A STAR FALL, A PHONE CALL, IT JOINS ALL: Perhaps Tina Brown dipping her pen into more arsenic than usual (even for her) when describing the Lewinsky affair and its aftermath is due to the “interesting parallels between Brown’s and Lewinsky’s career,” Neo-Neocon writes:

Brown alternates between sympathy for Monica Lewinsky and approbation, although she leans more to the sympathy side. That’s not surprising, since there are some interesting parallels between Brown’s and Lewinsky’s career, although the British Brown was tremendously much more successful with her own sexual escapades as a young woman. It helped that, at least for quite a while, she was also quite good at the publishing business, specializing in making cold properties hot. But it’s also the case that she got her start by being taken up in her early 20s by literary lights with whom she’d slept.

A tiny bit later on, one of them turned out to be the publisher of the British Sunday Times Harold Evans, who left his wife and three kids for Brown in the mid-70s. They married in 1981 and are still together, so their relationship seems to have stood the test of time, unlike that of the much-more-ill-fated Lewinsky and her married paramour. But at the beginning there were more parallels with Lewinsky than the mere fact that Brown had an affair with a married man: Evans was Brown’s powerful boss, and she was about twenty-five while he was about fifty years old. It’s not such a stretch to imagine that, when Brown writes, “Other women can often be the worst at cutting any slack towards the love interest in a sex scandal” she might be thinking of her own experience.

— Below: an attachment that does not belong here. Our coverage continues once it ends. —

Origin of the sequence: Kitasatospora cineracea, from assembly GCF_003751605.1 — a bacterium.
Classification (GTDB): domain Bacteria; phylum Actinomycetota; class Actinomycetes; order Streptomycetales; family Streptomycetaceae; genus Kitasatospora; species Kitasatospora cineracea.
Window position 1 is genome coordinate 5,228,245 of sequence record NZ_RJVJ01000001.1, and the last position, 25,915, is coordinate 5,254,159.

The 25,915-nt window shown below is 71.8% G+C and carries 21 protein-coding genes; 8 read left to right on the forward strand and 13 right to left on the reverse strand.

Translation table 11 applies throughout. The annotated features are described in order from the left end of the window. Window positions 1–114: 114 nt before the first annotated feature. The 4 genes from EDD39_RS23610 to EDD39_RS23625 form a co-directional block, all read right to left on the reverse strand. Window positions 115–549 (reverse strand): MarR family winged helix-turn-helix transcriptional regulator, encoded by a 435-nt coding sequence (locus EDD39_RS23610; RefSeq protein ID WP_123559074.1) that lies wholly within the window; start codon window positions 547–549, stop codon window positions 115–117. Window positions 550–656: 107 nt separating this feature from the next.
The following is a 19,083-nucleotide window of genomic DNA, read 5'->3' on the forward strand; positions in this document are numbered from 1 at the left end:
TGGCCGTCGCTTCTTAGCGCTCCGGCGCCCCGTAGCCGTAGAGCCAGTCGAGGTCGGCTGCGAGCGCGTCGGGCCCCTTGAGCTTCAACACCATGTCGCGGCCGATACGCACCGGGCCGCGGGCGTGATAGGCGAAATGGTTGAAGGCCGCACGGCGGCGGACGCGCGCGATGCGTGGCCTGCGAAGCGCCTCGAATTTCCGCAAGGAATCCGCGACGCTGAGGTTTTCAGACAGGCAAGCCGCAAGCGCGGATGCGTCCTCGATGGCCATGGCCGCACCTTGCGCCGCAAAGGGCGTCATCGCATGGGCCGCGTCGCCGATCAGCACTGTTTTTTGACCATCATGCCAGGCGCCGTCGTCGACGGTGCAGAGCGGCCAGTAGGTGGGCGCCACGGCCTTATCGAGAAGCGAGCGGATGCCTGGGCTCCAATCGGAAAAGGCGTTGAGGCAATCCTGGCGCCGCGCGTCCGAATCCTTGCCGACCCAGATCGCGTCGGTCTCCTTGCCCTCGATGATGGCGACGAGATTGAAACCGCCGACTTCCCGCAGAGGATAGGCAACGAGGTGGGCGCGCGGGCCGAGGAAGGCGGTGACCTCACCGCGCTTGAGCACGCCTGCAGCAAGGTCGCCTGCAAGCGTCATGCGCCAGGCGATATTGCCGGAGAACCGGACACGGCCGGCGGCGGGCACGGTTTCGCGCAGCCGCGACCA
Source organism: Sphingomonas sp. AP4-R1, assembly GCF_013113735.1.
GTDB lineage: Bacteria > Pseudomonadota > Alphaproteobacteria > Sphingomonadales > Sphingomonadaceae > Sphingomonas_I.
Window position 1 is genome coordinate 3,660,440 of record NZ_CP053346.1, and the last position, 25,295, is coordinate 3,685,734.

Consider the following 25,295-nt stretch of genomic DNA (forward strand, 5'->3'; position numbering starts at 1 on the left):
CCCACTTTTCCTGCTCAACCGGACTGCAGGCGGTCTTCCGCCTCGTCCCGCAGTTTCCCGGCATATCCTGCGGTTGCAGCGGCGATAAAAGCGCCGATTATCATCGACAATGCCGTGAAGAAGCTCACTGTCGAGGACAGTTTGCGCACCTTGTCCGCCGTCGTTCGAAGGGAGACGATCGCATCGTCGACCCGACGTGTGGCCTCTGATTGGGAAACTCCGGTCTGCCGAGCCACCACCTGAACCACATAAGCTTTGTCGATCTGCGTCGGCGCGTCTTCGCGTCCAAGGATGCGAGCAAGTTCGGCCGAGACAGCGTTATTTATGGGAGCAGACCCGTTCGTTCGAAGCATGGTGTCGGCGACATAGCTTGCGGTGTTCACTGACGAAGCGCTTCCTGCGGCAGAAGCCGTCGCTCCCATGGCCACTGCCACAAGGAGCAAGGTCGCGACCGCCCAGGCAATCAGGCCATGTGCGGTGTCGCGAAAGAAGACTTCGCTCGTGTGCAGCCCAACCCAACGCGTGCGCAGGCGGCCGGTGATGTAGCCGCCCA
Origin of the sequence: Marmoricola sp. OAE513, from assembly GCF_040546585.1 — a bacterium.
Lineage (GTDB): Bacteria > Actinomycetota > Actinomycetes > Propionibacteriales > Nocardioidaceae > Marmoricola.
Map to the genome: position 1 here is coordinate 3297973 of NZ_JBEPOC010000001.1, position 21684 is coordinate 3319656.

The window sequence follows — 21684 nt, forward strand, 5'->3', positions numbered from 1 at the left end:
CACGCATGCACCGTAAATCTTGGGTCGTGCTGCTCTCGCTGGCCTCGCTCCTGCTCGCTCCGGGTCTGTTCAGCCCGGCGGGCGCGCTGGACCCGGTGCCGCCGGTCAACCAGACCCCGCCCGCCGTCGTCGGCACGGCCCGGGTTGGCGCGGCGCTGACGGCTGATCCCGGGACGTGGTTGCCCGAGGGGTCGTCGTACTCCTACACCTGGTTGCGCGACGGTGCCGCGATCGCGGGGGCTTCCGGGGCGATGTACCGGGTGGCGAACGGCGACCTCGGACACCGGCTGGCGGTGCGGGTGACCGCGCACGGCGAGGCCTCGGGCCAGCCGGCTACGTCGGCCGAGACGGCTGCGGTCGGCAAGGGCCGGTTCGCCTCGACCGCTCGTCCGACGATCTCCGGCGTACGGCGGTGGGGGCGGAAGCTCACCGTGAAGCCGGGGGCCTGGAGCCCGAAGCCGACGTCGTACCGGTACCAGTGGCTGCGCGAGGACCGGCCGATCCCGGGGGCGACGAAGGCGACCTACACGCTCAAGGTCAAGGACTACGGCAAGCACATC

Read the whole thing.